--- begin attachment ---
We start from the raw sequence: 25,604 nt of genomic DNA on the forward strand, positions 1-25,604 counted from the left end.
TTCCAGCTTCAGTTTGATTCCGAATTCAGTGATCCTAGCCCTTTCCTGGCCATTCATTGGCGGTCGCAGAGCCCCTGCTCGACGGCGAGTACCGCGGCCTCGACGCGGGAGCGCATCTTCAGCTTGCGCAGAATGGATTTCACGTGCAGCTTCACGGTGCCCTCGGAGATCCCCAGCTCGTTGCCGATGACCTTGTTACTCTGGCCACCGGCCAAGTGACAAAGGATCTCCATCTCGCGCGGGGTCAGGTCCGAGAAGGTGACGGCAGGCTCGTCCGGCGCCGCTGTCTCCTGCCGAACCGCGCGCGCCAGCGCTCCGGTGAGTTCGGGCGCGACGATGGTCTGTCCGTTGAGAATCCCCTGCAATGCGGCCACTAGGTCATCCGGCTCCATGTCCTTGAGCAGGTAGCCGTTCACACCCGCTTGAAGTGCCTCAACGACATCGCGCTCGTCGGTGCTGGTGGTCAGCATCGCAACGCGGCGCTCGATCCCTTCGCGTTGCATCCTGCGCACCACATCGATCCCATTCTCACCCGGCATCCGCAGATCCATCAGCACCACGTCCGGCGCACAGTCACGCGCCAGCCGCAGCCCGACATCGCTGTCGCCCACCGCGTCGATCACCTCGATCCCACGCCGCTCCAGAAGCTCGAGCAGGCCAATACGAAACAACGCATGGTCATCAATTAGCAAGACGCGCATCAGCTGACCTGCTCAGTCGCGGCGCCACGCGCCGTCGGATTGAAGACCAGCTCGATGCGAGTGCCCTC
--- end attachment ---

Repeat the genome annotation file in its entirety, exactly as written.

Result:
We start from the raw sequence: 25,604 nt of genomic DNA on the forward strand, positions 1-25,604 counted from the left end.
TTCCAGCTTCAGTTTGATTCCGAATTCAGTGATCCTAGCCCTTTCCTGGCCATTCATTGGCGGTCGCAGAGCCCCTGCTCGACGGCGAGTACCGCGGCCTCGACGCGGGAGCGCATCTTCAGCTTGCGCAGAATGGATTTCACGTGCAGCTTCACGGTGCCCTCGGAGATCCCCAGCTCGTTGCCGATGACCTTGTTACTCTGGCCACCGGCCAAGTGACAAAGGATCTCCATCTCGCGCGGGGTCAGGTCCGAGAAGGTGACGGCAGGCTCGTCCGGCGCCGCTGTCTCCTGCCGAACCGCGCGCGCCAGCGCTCCGGTGAGTTCGGGCGCGACGATGGTCTGTCCGTTGAGAATCCCCTGCAATGCGGCCACTAGGTCATCCGGCTCCATGTCCTTGAGCAGGTAGCCGTTCACACCCGCTTGAAGTGCCTCAACGACATCGCGCTCGTCGGTGCTGGTGGTCAGCATCGCAACGCGGCGCTCGATCCCTTCGCGTTGCATCCTGCGCACCACATCGATCCCATTCTCACCCGGCATCCGCAGATCCATCAGCACCACGTCCGGCGCACAGTCACGCGCCAGCCGCAGCCCGACATCGCTGTCGCCCACCGCGTCGATCACCTCGATCCCACGCCGCTCCAGAAGCTCGAGCAGGCCAATACGAAACAACGCATGGTCATCAATTAGCAAGACGCGCATCAGCTGACCTGCTCAGTCGCGGCGCCACGCGCCGTCGGATTGAAGACCAGCTCGATGCGAGTGCCCTC